I visited Athens 10 days ago to see the Paw Paw Festival and to reunite with friends and to get out of the city. It’s amazing how quickly we slipped back into old mannerisms and old jokes. I was happy to see that distance has done nothing to hurt my best friendships. If anything, the urge to see each other has grown stronger, and we all stayed around long as if we didn’t know the next time we would see the other.
I spent Labor Day with my girlfriend in Asheville, NC. We drove a near-200-mile stretch of the Blue Ridge Parkway, which was scenic to be sure, but very quite long. Certainly, the Appalachian mountain range isn’t as dramatic as, say, Big Sur, but the charm and the beauty are there all the same. It is America’s Favorite Drive, after all.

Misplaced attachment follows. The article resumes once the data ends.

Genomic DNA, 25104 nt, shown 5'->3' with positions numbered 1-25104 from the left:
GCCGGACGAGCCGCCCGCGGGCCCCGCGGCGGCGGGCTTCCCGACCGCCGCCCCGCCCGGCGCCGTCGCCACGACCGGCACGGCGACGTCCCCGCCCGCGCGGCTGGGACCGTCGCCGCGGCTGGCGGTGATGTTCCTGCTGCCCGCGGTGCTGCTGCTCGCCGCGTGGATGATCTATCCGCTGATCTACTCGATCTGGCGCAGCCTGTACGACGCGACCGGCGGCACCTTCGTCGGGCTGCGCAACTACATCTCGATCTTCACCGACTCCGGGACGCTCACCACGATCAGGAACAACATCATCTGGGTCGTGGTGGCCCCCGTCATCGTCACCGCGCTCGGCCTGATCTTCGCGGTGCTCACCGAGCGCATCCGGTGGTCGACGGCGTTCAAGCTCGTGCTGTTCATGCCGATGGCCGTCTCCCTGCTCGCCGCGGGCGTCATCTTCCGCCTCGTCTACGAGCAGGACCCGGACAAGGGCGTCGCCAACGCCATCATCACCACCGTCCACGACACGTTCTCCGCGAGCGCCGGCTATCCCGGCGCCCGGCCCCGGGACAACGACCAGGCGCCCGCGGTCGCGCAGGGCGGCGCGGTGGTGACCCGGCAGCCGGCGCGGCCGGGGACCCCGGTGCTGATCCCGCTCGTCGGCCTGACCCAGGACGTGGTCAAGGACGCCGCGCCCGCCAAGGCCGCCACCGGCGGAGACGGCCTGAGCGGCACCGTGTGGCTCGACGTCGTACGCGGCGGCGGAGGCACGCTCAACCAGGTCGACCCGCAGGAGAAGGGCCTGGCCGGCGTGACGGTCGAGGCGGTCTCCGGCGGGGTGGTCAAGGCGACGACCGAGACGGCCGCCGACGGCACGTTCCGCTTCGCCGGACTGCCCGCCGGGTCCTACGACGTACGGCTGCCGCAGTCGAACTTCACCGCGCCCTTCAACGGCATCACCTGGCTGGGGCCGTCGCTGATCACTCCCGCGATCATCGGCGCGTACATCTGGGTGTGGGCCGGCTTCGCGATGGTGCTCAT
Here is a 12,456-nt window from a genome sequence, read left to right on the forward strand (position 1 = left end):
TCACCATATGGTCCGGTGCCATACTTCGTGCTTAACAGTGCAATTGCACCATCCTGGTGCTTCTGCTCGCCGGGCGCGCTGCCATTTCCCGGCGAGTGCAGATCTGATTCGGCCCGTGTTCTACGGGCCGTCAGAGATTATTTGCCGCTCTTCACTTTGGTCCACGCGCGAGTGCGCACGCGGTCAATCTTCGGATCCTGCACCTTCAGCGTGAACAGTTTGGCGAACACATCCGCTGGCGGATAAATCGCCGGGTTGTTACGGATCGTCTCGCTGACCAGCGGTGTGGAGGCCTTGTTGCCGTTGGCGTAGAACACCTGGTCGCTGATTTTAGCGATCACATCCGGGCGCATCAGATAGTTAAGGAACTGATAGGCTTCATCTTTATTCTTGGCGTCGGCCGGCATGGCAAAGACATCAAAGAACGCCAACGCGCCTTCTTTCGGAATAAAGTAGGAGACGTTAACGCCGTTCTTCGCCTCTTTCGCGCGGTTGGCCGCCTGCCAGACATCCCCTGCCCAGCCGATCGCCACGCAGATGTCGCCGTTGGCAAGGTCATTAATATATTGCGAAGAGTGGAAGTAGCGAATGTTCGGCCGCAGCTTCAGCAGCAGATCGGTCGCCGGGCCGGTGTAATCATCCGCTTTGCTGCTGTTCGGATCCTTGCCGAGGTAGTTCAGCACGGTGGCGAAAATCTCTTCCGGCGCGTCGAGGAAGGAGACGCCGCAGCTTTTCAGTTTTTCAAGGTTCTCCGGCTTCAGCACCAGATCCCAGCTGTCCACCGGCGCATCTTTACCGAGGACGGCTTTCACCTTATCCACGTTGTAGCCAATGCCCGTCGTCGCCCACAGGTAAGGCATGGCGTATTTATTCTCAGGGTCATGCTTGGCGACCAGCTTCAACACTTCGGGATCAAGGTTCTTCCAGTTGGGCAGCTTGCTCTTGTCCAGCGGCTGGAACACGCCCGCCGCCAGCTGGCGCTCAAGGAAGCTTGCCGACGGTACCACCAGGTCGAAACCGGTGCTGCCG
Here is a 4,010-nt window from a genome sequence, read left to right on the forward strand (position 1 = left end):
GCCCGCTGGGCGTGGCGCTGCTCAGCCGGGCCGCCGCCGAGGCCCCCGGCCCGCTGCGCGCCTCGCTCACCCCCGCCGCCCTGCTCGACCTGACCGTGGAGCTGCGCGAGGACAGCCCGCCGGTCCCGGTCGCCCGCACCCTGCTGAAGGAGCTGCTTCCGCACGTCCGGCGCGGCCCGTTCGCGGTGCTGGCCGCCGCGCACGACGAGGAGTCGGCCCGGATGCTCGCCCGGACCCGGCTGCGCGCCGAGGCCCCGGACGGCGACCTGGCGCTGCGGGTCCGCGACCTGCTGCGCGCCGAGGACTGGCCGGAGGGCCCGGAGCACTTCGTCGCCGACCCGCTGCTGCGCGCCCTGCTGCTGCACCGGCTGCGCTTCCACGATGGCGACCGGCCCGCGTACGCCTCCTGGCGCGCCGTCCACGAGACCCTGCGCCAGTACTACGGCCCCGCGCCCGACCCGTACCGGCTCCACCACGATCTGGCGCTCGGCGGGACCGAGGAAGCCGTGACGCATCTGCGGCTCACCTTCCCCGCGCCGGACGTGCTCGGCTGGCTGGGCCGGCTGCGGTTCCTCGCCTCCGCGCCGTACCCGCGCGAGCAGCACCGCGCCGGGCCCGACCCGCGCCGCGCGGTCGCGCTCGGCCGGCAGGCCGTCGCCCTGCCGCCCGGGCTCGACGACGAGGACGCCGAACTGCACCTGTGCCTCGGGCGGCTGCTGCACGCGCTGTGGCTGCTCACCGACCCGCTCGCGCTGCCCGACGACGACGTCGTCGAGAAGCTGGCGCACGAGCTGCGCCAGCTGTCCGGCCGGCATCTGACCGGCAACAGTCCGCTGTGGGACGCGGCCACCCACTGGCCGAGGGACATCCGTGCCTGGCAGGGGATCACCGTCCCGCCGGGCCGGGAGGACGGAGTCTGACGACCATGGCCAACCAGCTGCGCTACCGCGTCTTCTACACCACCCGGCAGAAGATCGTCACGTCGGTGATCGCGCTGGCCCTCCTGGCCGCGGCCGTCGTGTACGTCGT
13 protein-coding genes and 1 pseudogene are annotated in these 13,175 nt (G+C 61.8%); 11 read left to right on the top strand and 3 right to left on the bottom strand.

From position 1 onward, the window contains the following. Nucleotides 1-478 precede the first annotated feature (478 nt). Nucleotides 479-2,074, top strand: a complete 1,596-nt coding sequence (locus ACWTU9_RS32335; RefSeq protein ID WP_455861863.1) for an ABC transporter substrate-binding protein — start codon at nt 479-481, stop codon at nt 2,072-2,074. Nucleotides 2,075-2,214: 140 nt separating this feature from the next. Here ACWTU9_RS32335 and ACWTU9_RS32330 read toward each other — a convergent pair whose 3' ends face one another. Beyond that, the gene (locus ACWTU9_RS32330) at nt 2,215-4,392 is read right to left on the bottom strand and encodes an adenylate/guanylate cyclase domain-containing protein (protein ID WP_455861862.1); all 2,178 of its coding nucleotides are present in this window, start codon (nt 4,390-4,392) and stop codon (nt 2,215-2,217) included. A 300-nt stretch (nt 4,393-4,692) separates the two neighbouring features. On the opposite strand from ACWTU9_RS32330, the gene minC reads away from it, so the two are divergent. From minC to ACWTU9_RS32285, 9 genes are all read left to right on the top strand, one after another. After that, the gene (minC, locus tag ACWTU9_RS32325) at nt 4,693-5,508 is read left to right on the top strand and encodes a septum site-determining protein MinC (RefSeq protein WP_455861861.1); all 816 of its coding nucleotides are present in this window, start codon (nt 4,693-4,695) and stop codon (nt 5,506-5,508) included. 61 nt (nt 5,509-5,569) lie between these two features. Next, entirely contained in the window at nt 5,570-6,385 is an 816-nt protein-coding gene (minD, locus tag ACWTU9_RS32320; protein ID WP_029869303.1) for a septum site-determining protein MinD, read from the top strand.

Asheville reminded me a bit of Athens. The place is strewn with beards, tattoos, and 15 (15!) microbreweries. Needless to say, but I dabbled. I fell in love with Asheville’s Southern-but-hip charisma and I encountered it over and over again (happily) at the many bars and restaurants throughout the city. For example, like any good and modern establishment, various restaurant menus made sure to inform me that their meat is free-range, grass-fed, and organic, and so on. Same deal with produce. Take the following description of a meal from a fantastic joint called Tupelo Honey Cafe:
Not Your Mama’s Meatloaf » Your Mama never had Hickory Nut Gap Farm’s hormone-free mountain-raised beef to make her loaf. But we do.
What tickled me was that waiters, themselves locals, were archetypes of your classic straight-talking, a little abrasive but endearing Southerner. When I couldn’t finish my gigantic brunch at Tupelo, my waitress commented on my plate, and with her accent and inflections, she might as well have been calling me pussy. A little bit like Athens, indeed.
I didn’t take many good pictures — I never do — but here’s some that I like.